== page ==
Step 7. Humbly ask Him to remove all our shortcomings. AA.org.
The Seventh Step is where we make the change in our attitude which permits us, with humility as our guide, to move out from ourselves toward others and toward God. The whole emphasis of Step Seven is on humility. It is really saying to us that we ought to be willing to try humility in seeking the removal of our shortcomings just as we did when we admitted that we were powerless over alcohol, and came to believe that a Power greater than ourselves could restore us to sanity. If that degree of humility could enable us to find the grace by which such a deadly obsession could be banished, then there must be hope of the same result respecting any other problem we could possibly have. – Twelve Steps and Twelve Traditions, p. 76.
“Humble yourselves before the Lord, and He will lift you up.” James 4:10.
We need humility for three reasons:
So that we can recognize the severity of our character defects. One aspect of our addiction is that we tend to deny and minimize the pain it inflicts. Therefore as we try to assess our character defects, we may, unless we take a very humble approach, underestimate their severity.
So that we can acknowledge the limits of human power in addressing these character defects. We cannot do it on our own. We cannot do it by sheer willpower. We cannot do it by our own intellect and reasoning.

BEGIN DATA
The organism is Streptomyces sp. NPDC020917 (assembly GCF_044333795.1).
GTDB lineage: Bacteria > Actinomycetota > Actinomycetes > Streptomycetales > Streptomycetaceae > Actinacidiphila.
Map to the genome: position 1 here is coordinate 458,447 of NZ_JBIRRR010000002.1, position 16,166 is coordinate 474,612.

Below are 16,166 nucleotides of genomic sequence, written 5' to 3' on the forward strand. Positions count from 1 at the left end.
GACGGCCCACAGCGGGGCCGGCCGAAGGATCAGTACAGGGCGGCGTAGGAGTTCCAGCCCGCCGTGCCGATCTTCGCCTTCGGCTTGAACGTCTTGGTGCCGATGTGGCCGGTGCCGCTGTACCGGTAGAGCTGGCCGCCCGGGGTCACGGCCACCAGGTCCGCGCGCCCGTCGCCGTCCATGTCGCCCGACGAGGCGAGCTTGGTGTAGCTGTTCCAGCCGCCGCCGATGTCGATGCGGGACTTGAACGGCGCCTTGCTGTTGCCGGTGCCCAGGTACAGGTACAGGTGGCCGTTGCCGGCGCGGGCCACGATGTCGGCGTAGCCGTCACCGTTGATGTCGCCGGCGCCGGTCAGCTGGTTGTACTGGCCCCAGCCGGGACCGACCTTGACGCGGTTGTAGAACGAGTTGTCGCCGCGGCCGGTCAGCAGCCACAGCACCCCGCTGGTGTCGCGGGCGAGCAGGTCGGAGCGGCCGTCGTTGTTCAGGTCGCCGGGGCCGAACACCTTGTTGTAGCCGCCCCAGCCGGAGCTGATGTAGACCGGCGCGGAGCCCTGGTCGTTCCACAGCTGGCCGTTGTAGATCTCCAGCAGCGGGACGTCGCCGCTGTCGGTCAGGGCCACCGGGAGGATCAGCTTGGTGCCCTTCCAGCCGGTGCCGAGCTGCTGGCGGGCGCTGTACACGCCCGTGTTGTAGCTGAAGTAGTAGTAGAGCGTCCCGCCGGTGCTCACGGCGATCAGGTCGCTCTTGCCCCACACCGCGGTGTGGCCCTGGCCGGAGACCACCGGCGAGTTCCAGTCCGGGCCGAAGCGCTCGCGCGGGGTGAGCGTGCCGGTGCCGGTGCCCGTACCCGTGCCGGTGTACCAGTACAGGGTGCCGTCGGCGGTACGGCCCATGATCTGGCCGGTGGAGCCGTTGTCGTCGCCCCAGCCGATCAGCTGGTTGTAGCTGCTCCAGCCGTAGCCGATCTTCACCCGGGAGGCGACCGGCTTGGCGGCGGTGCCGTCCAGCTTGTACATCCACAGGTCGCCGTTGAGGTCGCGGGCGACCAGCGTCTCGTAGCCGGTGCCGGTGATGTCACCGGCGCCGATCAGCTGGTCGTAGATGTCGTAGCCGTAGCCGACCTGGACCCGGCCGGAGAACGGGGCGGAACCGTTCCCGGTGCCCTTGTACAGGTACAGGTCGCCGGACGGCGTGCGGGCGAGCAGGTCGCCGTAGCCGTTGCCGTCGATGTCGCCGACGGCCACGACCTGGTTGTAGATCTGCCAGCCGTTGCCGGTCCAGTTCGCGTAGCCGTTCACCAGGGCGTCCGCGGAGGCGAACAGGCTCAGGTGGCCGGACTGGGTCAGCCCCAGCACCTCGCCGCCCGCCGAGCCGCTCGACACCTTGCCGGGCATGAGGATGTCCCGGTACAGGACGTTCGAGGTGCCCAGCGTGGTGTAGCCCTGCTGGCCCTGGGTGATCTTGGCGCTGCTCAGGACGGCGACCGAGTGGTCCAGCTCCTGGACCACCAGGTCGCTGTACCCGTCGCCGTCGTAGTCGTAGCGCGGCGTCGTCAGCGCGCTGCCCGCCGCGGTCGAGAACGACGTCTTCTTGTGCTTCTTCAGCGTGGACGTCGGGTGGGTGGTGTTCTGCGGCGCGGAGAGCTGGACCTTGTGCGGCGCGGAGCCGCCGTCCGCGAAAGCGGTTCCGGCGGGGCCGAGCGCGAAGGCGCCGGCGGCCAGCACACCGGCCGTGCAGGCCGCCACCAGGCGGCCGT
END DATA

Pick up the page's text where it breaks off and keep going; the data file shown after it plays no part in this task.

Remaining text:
So that we can appreciate the enormity of God’s power to transform our lives.
Step 7 is probably the most potent of the twelve. It embodies the miracle of transformation as we turn over to God our broken, defective personalities in order that He might mold them into healthy, effective instruments of His will.
– Serenity, A Companion for Twelve Step Recovery, p. 54-55.
Taking Step Seven was for many of us the greatest act of authentic humility we have ever been asked to commit to, the transfer control of our recovery to God. According to the Twelve and Twelve, humility is a clear recognition of who we are followed by a sincere attempt to become what we could be. That is, humility is seeing ourselves as we actually are, good and bad, strong and weak, and acting authentically on those truths. This is not a naive attitude suggesting we have in some way already “arrived.” It is a sincere attempt to state the positive truth that when we face the truth of our shortcomings and the fact that we are powerless to change and begin to let God take our defects away, we have entered the pathway of humility. For the reality is, only God can take away our Sin, our deeply entrenched addictions, and our lifelong character defects. It is on this pathway, where we humbly ask God to remove all these defects of character, that the tools of recovery bring the healing, happiness, and security we have dreamed of. But once more it is only powerlessness and pain that can force us to take the Seventh Step into humility. A Hunger for Healing, p. 116-117.
I Lift My Hands
– Chris Tomlin
Be still, there is a healer. His love is deeper than the sea. His mercy, it is unfailing. His arms are fortress for the weak. Let faith arise. Let faith arise.
I lift my hands to believe again. You are my refuge, You are my strength. As I pour out my heart these things, I remember. You are faithful, God, forever.
When ready, we say something like this:
“My Creator, I am now willing that you should have all of me, good and bad. I pray that you now remove from me every single defect of character which stands in the way of my usefulness to you and my fellows. Grant me strength, as I go out from here, to do your bidding. Amen.”
We have then completed Step Seven. – A.A. Big Book p.76.